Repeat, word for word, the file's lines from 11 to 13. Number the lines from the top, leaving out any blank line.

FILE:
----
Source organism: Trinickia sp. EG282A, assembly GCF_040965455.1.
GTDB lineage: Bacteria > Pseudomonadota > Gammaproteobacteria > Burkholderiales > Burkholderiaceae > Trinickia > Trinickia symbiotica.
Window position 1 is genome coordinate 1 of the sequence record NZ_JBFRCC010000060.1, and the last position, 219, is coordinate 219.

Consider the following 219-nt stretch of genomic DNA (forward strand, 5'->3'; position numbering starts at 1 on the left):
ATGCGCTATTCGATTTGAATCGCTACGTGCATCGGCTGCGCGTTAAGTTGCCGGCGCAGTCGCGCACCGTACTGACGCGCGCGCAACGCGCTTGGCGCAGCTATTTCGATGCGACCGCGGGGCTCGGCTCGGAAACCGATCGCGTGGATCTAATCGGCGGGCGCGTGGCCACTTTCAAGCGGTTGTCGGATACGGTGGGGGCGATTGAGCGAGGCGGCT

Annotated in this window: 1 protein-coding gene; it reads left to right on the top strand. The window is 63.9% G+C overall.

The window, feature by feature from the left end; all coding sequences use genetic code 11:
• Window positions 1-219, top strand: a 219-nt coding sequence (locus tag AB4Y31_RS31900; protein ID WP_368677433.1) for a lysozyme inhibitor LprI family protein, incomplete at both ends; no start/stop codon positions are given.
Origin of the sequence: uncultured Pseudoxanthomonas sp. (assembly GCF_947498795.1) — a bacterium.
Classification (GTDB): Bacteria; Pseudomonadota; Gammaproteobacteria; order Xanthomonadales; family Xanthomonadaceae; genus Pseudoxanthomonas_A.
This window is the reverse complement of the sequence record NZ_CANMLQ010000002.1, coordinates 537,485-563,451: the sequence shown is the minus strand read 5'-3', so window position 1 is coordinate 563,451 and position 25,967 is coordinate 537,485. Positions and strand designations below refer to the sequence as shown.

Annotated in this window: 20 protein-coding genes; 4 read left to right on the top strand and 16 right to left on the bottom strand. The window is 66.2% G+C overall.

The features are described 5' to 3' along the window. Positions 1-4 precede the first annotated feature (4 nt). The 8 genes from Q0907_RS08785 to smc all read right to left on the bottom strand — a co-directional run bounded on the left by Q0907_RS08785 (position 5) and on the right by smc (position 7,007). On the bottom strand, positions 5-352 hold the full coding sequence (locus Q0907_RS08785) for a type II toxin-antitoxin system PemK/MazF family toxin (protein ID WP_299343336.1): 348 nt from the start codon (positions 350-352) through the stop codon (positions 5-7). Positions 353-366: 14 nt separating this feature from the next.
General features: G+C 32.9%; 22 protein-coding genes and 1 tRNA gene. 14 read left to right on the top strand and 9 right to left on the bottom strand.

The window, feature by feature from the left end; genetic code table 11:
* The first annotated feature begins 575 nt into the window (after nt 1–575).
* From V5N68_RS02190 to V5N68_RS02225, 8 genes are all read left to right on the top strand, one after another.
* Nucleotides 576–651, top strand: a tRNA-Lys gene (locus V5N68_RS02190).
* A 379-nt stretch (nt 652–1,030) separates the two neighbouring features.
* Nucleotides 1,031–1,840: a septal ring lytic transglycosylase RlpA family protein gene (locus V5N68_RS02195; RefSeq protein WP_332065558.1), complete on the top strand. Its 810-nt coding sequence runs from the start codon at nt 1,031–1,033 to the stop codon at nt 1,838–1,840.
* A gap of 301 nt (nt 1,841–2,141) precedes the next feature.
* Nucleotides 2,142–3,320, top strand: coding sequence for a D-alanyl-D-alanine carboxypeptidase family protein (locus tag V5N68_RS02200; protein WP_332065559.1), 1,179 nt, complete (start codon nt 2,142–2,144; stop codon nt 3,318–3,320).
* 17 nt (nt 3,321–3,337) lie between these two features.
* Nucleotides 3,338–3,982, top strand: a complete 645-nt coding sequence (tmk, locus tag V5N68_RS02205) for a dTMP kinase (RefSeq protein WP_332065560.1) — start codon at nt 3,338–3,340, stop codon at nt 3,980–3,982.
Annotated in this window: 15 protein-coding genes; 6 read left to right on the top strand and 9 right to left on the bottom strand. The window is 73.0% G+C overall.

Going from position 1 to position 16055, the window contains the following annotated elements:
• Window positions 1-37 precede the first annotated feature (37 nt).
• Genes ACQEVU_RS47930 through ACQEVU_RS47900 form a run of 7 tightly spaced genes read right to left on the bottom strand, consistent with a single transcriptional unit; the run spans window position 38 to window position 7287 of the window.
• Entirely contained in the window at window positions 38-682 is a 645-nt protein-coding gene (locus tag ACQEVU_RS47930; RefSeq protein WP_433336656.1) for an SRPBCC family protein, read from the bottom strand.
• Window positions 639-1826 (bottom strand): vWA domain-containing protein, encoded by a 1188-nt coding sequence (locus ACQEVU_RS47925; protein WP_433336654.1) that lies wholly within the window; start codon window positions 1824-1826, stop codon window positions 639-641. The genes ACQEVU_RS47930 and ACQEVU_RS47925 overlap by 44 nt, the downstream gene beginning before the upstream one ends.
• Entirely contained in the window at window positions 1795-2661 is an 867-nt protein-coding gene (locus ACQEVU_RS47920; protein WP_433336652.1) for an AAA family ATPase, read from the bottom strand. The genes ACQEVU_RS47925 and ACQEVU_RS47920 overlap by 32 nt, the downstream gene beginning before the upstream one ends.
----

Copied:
This window is the reverse complement of the sequence record NZ_CANMLQ010000002.1, coordinates 537,485-563,451: the sequence shown is the minus strand read 5'-3', so window position 1 is coordinate 563,451 and position 25,967 is coordinate 537,485. Positions and strand designations below refer to the sequence as shown.

Annotated in this window: 20 protein-coding genes; 4 read left to right on the top strand and 16 right to left on the bottom strand. The window is 66.2% G+C overall.

The features are described 5' to 3' along the window. Positions 1-4 precede the first annotated feature (4 nt). The 8 genes from Q0907_RS08785 to smc all read right to left on the bottom strand — a co-directional run bounded on the left by Q0907_RS08785 (position 5) and on the right by smc (position 7,007). On the bottom strand, positions 5-352 hold the full coding sequence (locus Q0907_RS08785) for a type II toxin-antitoxin system PemK/MazF family toxin (protein ID WP_299343336.1): 348 nt from the start codon (positions 350-352) through the stop codon (positions 5-7). Positions 353-366: 14 nt separating this feature from the next.